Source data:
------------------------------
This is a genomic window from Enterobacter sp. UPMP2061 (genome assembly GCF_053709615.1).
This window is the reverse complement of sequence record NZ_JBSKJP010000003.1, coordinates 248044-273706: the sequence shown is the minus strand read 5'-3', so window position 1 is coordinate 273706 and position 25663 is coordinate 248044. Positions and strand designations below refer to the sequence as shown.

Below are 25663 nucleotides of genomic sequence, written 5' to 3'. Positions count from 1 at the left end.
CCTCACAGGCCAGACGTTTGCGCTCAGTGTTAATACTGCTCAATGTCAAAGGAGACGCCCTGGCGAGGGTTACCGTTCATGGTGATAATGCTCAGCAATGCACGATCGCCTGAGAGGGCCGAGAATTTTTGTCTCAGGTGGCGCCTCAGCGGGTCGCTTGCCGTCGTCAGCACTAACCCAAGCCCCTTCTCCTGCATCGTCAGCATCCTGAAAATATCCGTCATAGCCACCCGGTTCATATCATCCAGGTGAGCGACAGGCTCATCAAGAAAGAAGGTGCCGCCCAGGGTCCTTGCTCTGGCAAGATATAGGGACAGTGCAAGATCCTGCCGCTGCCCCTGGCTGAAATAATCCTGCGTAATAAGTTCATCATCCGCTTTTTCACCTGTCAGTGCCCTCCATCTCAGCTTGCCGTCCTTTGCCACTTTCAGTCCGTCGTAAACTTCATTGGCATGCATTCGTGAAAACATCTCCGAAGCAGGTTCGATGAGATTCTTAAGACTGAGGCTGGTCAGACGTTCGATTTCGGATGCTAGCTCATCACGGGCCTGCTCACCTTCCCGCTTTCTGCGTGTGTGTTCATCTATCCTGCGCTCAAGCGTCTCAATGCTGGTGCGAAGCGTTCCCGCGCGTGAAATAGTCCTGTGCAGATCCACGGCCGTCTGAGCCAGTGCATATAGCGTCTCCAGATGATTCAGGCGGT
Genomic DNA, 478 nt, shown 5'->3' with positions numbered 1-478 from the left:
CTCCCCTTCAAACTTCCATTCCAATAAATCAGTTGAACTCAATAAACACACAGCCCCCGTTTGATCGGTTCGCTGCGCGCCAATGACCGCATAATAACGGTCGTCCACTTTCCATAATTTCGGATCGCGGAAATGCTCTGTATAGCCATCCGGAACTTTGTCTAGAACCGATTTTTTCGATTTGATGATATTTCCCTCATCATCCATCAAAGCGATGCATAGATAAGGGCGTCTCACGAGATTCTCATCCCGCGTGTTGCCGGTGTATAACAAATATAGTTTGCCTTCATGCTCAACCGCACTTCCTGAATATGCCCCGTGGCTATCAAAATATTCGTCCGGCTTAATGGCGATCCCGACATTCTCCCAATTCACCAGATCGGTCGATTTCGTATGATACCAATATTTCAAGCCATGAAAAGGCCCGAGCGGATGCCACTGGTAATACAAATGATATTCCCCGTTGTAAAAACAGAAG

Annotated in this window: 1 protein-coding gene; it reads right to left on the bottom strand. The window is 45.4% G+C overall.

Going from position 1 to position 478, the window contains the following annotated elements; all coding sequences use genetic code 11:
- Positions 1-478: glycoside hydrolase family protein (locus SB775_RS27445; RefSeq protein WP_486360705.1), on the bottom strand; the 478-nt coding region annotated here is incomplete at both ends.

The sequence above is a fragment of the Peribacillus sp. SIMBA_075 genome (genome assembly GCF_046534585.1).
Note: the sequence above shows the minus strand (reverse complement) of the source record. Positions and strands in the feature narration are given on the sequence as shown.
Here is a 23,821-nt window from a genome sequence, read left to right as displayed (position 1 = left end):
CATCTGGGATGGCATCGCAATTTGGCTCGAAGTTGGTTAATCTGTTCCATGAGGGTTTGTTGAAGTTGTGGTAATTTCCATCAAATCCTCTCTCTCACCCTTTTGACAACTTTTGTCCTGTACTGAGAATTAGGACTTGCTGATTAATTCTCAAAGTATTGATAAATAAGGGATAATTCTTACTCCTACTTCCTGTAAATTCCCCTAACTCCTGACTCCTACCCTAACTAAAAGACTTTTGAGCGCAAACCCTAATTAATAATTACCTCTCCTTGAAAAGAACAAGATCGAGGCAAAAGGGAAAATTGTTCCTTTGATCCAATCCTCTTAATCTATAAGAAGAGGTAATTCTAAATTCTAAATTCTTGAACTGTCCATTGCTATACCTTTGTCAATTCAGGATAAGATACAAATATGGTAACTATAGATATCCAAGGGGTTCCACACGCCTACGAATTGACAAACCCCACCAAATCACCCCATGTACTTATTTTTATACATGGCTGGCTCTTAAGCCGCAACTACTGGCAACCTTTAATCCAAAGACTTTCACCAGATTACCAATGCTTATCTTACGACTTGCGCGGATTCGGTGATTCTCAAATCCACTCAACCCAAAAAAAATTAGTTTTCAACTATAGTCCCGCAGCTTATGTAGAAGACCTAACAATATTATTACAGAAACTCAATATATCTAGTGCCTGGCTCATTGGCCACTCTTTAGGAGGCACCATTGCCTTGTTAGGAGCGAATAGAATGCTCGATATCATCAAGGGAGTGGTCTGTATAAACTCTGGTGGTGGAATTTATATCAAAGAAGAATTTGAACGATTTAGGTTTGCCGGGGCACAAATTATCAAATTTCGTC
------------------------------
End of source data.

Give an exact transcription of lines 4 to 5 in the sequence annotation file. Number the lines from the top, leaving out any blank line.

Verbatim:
CCTCACAGGCCAGACGTTTGCGCTCAGTGTTAATACTGCTCAATGTCAAAGGAGACGCCCTGGCGAGGGTTACCGTTCATGGTGATAATGCTCAGCAATGCACGATCGCCTGAGAGGGCCGAGAATTTTTGTCTCAGGTGGCGCCTCAGCGGGTCGCTTGCCGTCGTCAGCACTAACCCAAGCCCCTTCTCCTGCATCGTCAGCATCCTGAAAATATCCGTCATAGCCACCCGGTTCATATCATCCAGGTGAGCGACAGGCTCATCAAGAAAGAAGGTGCCGCCCAGGGTCCTTGCTCTGGCAAGATATAGGGACAGTGCAAGATCCTGCCGCTGCCCCTGGCTGAAATAATCCTGCGTAATAAGTTCATCATCCGCTTTTTCACCTGTCAGTGCCCTCCATCTCAGCTTGCCGTCCTTTGCCACTTTCAGTCCGTCGTAAACTTCATTGGCATGCATTCGTGAAAACATCTCCGAAGCAGGTTCGATGAGATTCTTAAGACTGAGGCTGGTCAGACGTTCGATTTCGGATGCTAGCTCATCACGGGCCTGCTCACCTTCCCGCTTTCTGCGTGTGTGTTCATCTATCCTGCGCTCAAGCGTCTCAATGCTGGTGCGAAGCGTTCCCGCGCGTGAAATAGTCCTGTGCAGATCCACGGCCGTCTGAGCCAGTGCATATAGCGTCTCCAGATGATTCAGGCGGT
Genomic DNA, 478 nt, shown 5'->3' with positions numbered 1-478 from the left: